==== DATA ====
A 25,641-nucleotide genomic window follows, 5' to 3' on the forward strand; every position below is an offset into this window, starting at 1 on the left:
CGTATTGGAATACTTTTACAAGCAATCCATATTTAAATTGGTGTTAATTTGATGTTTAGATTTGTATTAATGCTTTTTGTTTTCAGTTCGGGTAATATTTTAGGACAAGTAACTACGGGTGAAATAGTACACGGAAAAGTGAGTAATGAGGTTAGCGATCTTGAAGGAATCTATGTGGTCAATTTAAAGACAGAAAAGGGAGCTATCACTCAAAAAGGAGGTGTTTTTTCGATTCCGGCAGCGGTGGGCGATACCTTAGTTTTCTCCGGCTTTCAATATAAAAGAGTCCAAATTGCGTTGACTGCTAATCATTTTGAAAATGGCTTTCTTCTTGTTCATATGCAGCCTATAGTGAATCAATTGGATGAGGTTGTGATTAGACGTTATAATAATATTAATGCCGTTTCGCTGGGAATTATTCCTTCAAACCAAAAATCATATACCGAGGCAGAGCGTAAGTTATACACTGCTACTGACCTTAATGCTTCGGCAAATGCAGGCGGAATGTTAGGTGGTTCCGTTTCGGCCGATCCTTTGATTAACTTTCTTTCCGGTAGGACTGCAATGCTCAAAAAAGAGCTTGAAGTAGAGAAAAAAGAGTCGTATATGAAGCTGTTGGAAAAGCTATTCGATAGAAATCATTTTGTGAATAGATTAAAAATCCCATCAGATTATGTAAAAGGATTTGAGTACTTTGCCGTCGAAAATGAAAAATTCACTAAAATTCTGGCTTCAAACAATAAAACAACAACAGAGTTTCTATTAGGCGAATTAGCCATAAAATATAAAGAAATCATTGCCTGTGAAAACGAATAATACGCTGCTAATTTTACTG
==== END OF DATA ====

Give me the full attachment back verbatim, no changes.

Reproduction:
A 25,641-nucleotide genomic window follows, 5' to 3' on the forward strand; every position below is an offset into this window, starting at 1 on the left:
CGTATTGGAATACTTTTACAAGCAATCCATATTTAAATTGGTGTTAATTTGATGTTTAGATTTGTATTAATGCTTTTTGTTTTCAGTTCGGGTAATATTTTAGGACAAGTAACTACGGGTGAAATAGTACACGGAAAAGTGAGTAATGAGGTTAGCGATCTTGAAGGAATCTATGTGGTCAATTTAAAGACAGAAAAGGGAGCTATCACTCAAAAAGGAGGTGTTTTTTCGATTCCGGCAGCGGTGGGCGATACCTTAGTTTTCTCCGGCTTTCAATATAAAAGAGTCCAAATTGCGTTGACTGCTAATCATTTTGAAAATGGCTTTCTTCTTGTTCATATGCAGCCTATAGTGAATCAATTGGATGAGGTTGTGATTAGACGTTATAATAATATTAATGCCGTTTCGCTGGGAATTATTCCTTCAAACCAAAAATCATATACCGAGGCAGAGCGTAAGTTATACACTGCTACTGACCTTAATGCTTCGGCAAATGCAGGCGGAATGTTAGGTGGTTCCGTTTCGGCCGATCCTTTGATTAACTTTCTTTCCGGTAGGACTGCAATGCTCAAAAAAGAGCTTGAAGTAGAGAAAAAAGAGTCGTATATGAAGCTGTTGGAAAAGCTATTCGATAGAAATCATTTTGTGAATAGATTAAAAATCCCATCAGATTATGTAAAAGGATTTGAGTACTTTGCCGTCGAAAATGAAAAATTCACTAAAATTCTGGCTTCAAACAATAAAACAACAACAGAGTTTCTATTAGGCGAATTAGCCATAAAATATAAAGAAATCATTGCCTGTGAAAACGAATAATACGCTGCTAATTTTACTG